Up early on a Saturday morning. Uwajimaya.
I like to do my grocery shopping early in the morning or late at night, because I hate crowds. I haven't been to Uwajimaya for a while, that Japanese supermarket on the edge of Seattle's International District. The original one was a few blocks north, smaller and a little bit dingier. There was a café at one end, and a bookstore upstairs; I would go up there and read comics while my mom went shopping. Sometimes, if I was lucky, my mom would buy me Pocky crackers, sweet pretzel sticks dipped in chocolate, or strawberry frosting, or bags of White Rabbit candy, chewy milk-flavored candy wrapped in translucent rice-paper, which dissolved on the tongue as you ate it.
Later Uwajimaya moved to a much bigger, new building, with apartments upstairs and a parking garage below. Now there is a food court with sushi, Korean barbecue, Chinese noodles, different stalls selling whatever you might be craving. Everything is bright and gleaming under the high ceiling, from the fresh fish at the seafood counter to the plastic-wrapped meats in their refrigerated cases. There is a hair salon, a shop for trendy eyeglasses, a separate bookstore, an enticing housewares department with dozens of different kinds of rice cookers and a dazzling display of glazed ceramic bowls.
As you enter you see the bank of cash registers ahead and to the right. To your left is the produce section, piles and piles of fruits and vegetables. You could get your ordinary carrots and onions and mushrooms and zucchini, but why would you when there are jade-leafed baby Shanghai bok choy, shiny dark slender Japanese and Chinese eggplants, crisp little cucumbers. I buy some bok choy and cucumbers (which will be sliced and marinated with soy sauce and vinegar and sesame oil) and scallions (of which I am almost never without) and a white limb of daikon radish.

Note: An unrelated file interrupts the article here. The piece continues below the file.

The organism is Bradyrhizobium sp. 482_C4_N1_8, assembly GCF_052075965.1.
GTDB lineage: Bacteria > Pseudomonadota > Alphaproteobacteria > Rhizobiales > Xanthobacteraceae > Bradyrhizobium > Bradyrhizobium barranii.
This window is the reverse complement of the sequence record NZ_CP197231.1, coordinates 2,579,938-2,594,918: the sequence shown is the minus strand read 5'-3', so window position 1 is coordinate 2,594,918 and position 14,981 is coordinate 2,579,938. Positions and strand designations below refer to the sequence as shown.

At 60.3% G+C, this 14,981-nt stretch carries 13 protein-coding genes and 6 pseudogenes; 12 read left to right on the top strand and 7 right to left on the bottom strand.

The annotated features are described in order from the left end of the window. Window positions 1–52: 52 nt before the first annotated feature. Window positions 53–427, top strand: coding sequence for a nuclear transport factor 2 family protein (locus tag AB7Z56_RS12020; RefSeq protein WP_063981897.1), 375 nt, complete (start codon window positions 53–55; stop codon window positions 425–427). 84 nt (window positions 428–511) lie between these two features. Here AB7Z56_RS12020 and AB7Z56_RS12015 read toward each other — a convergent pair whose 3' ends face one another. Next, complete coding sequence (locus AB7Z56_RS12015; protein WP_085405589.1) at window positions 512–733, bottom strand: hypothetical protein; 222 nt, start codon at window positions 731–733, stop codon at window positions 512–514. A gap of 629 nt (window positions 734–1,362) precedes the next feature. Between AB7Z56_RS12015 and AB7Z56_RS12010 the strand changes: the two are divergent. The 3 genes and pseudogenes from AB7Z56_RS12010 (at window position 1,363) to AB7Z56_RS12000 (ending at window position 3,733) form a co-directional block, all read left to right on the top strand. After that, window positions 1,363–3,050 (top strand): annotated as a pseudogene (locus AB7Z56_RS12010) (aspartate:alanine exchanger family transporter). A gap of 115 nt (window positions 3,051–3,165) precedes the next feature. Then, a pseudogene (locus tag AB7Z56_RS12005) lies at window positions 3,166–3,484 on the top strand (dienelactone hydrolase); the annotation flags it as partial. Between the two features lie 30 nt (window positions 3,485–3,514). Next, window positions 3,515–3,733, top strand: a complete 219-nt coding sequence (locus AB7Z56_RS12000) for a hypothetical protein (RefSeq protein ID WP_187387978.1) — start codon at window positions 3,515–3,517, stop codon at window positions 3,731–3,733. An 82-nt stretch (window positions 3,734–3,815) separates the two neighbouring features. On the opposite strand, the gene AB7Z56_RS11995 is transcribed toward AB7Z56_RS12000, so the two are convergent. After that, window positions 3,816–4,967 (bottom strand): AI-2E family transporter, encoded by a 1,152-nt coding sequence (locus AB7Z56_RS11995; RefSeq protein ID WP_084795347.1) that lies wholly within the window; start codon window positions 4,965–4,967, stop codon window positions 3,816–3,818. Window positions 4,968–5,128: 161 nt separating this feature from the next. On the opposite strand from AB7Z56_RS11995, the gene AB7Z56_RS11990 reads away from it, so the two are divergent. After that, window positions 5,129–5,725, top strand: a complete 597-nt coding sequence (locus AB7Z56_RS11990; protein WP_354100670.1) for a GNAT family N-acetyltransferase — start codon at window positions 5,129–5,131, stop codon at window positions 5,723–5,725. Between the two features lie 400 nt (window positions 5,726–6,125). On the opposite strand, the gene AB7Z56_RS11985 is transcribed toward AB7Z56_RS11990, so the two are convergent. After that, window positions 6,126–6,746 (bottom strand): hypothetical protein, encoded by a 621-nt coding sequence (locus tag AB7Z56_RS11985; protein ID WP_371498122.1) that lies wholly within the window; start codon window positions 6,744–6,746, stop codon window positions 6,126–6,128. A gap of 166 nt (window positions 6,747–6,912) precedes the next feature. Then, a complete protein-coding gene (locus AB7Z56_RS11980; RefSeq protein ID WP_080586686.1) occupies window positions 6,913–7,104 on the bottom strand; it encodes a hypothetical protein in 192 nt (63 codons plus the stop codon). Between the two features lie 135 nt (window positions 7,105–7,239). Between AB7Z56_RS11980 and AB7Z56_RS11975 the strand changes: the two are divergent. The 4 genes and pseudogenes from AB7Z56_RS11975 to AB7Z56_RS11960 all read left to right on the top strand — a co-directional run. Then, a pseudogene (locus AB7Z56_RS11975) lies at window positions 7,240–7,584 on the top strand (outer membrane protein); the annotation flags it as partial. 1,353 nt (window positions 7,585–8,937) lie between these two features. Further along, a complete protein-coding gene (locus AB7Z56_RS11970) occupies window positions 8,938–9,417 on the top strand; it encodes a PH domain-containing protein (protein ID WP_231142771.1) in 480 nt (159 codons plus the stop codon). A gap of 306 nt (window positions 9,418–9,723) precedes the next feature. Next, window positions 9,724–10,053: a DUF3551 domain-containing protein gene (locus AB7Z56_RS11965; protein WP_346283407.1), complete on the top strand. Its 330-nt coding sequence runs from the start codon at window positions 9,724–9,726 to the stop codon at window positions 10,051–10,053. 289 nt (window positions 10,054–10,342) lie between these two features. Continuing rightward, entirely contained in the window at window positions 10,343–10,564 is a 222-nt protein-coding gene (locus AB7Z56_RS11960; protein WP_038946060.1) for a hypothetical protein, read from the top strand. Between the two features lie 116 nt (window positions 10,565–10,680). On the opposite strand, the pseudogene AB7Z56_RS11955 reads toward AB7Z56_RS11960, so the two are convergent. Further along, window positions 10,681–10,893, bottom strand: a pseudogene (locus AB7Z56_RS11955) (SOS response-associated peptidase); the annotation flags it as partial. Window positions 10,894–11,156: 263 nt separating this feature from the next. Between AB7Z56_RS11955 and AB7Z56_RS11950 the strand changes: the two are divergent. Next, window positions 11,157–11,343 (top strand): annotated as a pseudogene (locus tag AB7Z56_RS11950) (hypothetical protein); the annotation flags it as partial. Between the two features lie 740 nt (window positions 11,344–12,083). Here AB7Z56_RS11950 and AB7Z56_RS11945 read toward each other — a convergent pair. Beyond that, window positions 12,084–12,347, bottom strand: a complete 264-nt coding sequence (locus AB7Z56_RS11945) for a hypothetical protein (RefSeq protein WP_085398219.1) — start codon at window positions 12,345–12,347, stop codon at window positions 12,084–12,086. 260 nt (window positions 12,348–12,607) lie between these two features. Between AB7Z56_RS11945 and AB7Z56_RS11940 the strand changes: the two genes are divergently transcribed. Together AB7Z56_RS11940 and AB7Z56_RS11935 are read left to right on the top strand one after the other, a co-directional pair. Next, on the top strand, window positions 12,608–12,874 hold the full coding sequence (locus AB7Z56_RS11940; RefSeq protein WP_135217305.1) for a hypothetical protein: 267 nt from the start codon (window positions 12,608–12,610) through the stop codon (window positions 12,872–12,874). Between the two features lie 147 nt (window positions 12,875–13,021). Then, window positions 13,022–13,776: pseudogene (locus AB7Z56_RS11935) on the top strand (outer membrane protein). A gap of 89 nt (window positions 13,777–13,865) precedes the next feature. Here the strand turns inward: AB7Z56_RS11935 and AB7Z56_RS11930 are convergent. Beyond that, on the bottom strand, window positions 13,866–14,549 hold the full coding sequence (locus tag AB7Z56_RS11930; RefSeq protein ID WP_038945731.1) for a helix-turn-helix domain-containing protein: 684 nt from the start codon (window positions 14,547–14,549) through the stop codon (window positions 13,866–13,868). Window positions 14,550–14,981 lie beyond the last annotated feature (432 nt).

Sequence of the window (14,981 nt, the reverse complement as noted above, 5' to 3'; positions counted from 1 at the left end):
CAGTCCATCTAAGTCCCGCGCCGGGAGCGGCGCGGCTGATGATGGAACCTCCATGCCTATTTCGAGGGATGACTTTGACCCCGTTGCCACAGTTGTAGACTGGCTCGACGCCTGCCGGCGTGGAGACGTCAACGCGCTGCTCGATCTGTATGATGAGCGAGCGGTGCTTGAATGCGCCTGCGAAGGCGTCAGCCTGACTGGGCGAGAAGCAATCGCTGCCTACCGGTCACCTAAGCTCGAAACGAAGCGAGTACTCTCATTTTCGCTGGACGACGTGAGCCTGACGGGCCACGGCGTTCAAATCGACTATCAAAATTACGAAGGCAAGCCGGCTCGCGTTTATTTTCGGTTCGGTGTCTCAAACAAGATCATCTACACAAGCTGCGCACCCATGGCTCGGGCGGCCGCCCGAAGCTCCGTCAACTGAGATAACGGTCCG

And then I need some pork (for soup) and cornish game hens (also, for soup). I've promised C. homemade wontons, so I get some ground pork for my filling. Wander towards the tofu aisle. There is soft tofu (which I need for my wontons) and firm tofu (for soup) and dried soy-marinated tofu (for...whatever). I haven't cooked like this for a while, and it is like slipping into something old and comfortable. I find some wide wheat noodles (for soup); a small bottle of sesame oil finds its way into the cart. Perhaps I will slice the dried tofu into strips, sprinkle them with finely chopped scallions, and drizzle everything with soy sauce and sesame oil. There is some sashimi, pale slices of white tuna. Hamachi collars will be sprinkled with salt and broiled until the skin becomes crispy. I need chopsticks; I need to liberate the rice cooker from my mother's kitchen. It's time to cook like this again, the way I used to.
On my way to the cash register I spy a gigantic pile of strawberry Pocky, which I can never resist. I am so elated that it is not until I am home unloading the groceries when it hits me. I have forgotten the wonton skins.